3 Jan 2019/

Barry Wilson is Vice President of the Hong Kong Institute of Urban Design and a Registered Landscape Architect. His practice, Barry Wilson Project Initiatives, have been tackling urbanisation issues in Hong Kong and China for more than 20 years. www.initiatives.com.hk

New Heart
New Territory

As Hong Kong hurtles towards closer ties with mainland China and the adjacent city of Shenzhen becomes a new global development superstar, the New Territories area finds itself in a new and unique position, sandwiched between twin urban mega-centres at the heart of a population of 20 million people. What used to be development considered far from the urban centre will in future be at its very core. Developers are grappling to exploit the simple opportunities that abound, yet the protected habitats, heritage communities, and vast, accessible green space offer tremendous potential health benefits and urban density solutions. The landscape of the New Territories could form the centre of truly smart urban growth as we move into the latter half of the 21st Century. But enlightened vision and careful land management are essential. Are the processes in place to think beyond short term boundaries and create a united and liveable city?


A quick internet search of ‘Hong Kong Map’ reveals just what you expect to see - Hong Kong. But in so many cases just Hong Kong alone. There are no islands in the South China Sea, no Dapeng Peninsula across Mirs Bay to the north east, no mouth to the Pearl River at the north west. Seeing maps of the Territory floating in a sea of nothing in the pre-internet age was so normal that it felt almost a reality, after all there was only farmland and emptiness outside the border, wasn’t there?

Hong Kong as an Island ( Image: The Survey and Mapping Office ( SMO ) of the Lands Department )

The economic rise of Guangdong means of course that there is now much more than emptiness outside Hong Kong’s borders, yet somehow the population can still often give the impression that little Hong Kong is an island at ‘the centre of the world’, in much the same way as Britain came to fashion itself. However, there is now a ‘Greater Bay Area’ (GBA), the new ‘mega-city’ that forms the vision for what was previously considered the ‘9+2’ or ‘Pearl River Delta Area’. Is the GBA, as a strategic union, threatening Hong Kong’s ‘Spirit of Lion Rock’ and are the new GBA maps, rapidly being drawn up, still going to show Hong Kong at the centre of this new world?

Hong Kong is definitely and physically part of GBA, regardless of any provisions of one country two systems or uncertainty over 2047. In the continued absence of any clear alternative visions for the Territory, Hong Kong may well become heavily reliant upon this initiative for finding its place in the new China. With Shenzhen, the favourite child of Beijing, set at the heart of the GBA and with the development revolution seeming set to intensify there, the connections cross border now appear more important than ever. The roles appear to have reversed however, and could it be that the maps of this new city might start to show the ‘void’, the ‘emptiness’, the ‘blur’, to the south of the Shenzhen River rather than to the north. Borders are regarded as the edge zones of cities and thus often become associated with the concepts of exclusion and marginalization (Newman, 2003). Will Hong Kong become marginalised as the suburbs of the world’s largest ever city?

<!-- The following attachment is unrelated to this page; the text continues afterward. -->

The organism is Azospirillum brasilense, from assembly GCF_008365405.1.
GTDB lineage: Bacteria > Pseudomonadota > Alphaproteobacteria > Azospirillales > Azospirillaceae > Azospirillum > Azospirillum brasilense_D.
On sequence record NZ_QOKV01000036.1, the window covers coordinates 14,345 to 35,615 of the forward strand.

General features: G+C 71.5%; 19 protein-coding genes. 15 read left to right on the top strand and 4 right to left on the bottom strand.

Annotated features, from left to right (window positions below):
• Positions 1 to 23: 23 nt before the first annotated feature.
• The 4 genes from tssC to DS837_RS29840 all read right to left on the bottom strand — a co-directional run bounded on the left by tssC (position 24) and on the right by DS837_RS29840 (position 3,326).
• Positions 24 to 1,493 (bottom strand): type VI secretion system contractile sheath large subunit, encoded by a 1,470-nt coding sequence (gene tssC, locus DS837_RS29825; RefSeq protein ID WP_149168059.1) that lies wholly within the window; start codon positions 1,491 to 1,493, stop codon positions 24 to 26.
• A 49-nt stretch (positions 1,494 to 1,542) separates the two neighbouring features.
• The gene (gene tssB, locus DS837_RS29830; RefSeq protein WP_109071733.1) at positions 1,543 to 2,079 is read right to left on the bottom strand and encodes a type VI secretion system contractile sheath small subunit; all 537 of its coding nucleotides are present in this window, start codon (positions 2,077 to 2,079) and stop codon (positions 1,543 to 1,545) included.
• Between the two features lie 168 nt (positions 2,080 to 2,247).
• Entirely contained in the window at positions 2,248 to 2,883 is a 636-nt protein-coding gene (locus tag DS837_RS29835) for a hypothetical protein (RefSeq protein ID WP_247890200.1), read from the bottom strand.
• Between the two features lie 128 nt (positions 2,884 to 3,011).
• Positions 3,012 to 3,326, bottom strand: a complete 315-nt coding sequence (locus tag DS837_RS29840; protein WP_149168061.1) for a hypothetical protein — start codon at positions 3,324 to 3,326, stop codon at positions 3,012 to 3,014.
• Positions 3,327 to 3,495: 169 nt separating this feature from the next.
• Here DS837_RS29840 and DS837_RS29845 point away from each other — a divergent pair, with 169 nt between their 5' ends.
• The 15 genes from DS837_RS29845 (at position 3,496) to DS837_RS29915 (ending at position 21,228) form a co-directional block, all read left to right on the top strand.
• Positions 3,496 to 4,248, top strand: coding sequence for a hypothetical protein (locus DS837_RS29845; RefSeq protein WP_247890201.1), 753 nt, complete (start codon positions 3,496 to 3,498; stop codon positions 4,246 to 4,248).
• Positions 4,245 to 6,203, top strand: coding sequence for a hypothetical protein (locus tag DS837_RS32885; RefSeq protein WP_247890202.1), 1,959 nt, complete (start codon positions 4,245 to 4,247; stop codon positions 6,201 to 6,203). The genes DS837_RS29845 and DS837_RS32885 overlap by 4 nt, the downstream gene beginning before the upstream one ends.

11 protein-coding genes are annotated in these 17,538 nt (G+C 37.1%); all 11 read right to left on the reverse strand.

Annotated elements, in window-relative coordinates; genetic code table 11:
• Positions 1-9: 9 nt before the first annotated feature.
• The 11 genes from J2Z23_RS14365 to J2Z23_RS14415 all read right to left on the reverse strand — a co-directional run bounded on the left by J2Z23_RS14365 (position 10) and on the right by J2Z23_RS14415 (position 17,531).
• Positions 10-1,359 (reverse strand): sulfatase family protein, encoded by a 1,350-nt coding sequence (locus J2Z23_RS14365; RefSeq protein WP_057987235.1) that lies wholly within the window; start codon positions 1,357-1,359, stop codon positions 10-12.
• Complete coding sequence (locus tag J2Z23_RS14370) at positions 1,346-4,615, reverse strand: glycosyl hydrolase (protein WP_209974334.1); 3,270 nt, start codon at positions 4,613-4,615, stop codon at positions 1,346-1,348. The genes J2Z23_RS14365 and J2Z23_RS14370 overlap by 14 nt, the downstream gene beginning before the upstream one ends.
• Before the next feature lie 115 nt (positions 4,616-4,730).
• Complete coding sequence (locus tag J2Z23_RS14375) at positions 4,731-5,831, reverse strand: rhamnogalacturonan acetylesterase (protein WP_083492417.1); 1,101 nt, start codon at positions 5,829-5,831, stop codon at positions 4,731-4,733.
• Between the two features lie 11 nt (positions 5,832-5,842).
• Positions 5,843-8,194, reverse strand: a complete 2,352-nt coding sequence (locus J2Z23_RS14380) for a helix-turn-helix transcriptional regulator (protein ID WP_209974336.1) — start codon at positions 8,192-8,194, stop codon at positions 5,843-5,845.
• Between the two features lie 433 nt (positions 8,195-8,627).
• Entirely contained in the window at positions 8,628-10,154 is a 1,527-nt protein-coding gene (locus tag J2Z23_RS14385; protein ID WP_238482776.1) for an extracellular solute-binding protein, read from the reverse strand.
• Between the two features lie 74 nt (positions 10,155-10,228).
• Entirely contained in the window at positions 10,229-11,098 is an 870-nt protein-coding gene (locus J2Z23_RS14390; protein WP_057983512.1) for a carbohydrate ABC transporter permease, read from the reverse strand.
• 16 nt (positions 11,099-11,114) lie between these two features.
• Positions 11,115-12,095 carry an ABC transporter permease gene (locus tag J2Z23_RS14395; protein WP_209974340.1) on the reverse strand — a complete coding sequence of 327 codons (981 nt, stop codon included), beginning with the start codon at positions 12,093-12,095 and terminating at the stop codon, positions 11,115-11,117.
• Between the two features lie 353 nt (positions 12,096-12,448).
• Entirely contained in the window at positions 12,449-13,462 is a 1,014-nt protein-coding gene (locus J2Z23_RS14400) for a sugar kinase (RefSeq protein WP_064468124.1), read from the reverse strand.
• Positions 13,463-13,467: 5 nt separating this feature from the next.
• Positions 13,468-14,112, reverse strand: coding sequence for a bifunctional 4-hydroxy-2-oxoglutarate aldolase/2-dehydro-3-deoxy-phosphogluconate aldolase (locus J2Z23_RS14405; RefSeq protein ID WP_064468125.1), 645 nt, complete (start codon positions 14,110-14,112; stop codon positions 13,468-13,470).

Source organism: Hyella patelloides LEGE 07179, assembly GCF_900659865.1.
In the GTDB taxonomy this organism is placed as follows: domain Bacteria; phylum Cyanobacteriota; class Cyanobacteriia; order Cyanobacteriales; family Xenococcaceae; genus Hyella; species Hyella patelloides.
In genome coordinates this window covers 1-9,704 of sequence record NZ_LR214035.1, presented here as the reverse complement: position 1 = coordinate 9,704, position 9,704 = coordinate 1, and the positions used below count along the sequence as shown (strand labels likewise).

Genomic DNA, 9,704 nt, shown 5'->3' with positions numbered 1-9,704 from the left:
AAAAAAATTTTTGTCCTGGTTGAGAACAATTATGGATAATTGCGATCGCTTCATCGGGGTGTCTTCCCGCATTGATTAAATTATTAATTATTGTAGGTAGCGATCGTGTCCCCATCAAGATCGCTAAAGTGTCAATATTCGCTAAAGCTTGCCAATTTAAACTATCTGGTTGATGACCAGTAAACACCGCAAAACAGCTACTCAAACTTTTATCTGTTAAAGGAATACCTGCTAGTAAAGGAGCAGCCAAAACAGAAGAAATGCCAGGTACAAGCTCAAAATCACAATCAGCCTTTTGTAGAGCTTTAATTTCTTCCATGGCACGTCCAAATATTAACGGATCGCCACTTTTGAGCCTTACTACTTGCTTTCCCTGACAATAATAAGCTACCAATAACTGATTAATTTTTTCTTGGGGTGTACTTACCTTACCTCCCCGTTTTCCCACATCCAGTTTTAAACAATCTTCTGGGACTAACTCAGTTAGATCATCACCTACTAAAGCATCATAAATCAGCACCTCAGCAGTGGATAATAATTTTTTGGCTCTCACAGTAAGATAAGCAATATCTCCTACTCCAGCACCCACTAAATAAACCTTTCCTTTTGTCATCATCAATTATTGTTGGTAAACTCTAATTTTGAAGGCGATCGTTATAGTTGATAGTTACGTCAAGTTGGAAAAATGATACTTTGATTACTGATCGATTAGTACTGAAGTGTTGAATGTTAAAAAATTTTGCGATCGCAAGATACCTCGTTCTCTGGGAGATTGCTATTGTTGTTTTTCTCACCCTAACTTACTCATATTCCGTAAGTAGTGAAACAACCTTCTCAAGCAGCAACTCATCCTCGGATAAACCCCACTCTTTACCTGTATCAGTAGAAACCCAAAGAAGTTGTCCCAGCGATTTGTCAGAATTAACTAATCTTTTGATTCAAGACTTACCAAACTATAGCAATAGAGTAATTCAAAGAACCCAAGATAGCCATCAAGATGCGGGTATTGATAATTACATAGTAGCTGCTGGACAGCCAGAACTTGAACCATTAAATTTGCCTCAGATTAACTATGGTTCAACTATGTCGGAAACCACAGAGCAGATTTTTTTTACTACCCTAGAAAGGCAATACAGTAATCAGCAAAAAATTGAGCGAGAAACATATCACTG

Frontier Closed Area before 2016. ( Image: Jerome Favre / epa-efe )

Borders can be seen to be complex and dynamic phenomena, that continually change related to multifaceted cultural, economic, social and environmental issues (Lundquist & Trippl, 2013). The Hong Kong - China border has indeed been in continual evolution ever since establishment.

Initially, just Hong Kong Island and its harbour were formally ceded to the United Kingdom in 1842, however it was only 18 years later that the Territory expanded when the part of Kowloon south of Boundary Street, together with Stonecutters Island, were then ceded in 1860. The area remained largely undeveloped with the boundary depicted by a long line of high bamboo fences, intended to restrict smuggling between Chinese and British Kowloon at that time.

Closed Area Boundary Reduction – first stage, 2012 ( Image: HKSAR Government )

Move forward just another 38 years and the 1898 lease to the United Kingdom of the land from Boundary Street to the Sham Chun (Shenzhen) River, including the surrounding islands changes everything again. Even then it was more complex as the lease excluded the Kowloon Walled City, which had held a small military outpost since the Song dynasty (960–1279), and China was allowed to continue to keep officials in the enclave.

It wasn’t until 1950 that the Sham Chun River frontier on the China border began to actually be fenced off to prevent border migration and other illegal activities, and ‘The Frontier Closed Area’邊境禁區 (FCA) was established in 1951 to serve as a buffer between the closed border and the rest of the Territory, with special permits being required for entry. Even then, the boundaries of the Closed Area were adjusted in 1959, and again in 1982 with expansion by four square kilometres and further adjusted in 1984. Subsequently, in a 3 phased adjustment between 2012 and 2016, the extent of the FCA was then reduced from about 2,800 hectares to just the 400 hectares as present (Government of Hong Kong Special Administrative Region, 2018). A continually shifting border of special access and exclusion has continued unremittingly for all of Hong Kong’s recent history.

Meanwhile, Hong Kong started to make further incursions across the China border when the joint immigration and customs facilities of the Shenzhen Bay Port, were established on China territory north of the Shenzhen Bay Bridge under land lease, and administered as a part of Hong Kong. Similarly, areas at the soon to open West Kowloon Railway Station are designated as ‘Mainland Port Area’ and a train compartment in operation on the Hong Kong Section of the Express Rail Link is to be regarded as part of the Mainland Port Area.

HK-SZ Border alignments 1989, including FCA and‘Erxianguan ( Image: BWPI )

Another important border, this time to the north of the Shenzhen River, was the city border of the Shenzhen Special Economic Zone (SEZ) usually called “Erxianguan”, established in 1980 to kickstart market economics within the ideals of ‘socialism with Chinese characteristics’. The SEZ border had strong similarities with the FCA, reflecting the fences, guards, checkpoints and ports of entry, along with requirements for Entry Permits. Officially abolished in 2010 the boundary land is currently under a period of repurposing with the roadblocks and most checkpoints having been removed. Whilst parts of the border located on mountainside have already been transformed, renewal for much of the larger sites is ongoing and aims to adapt them to a linear ‘urban greenway’ for connected recreation.

HK-SZ Border alignments 1989, including FCA and‘Erxianguan ( Image: BWPI )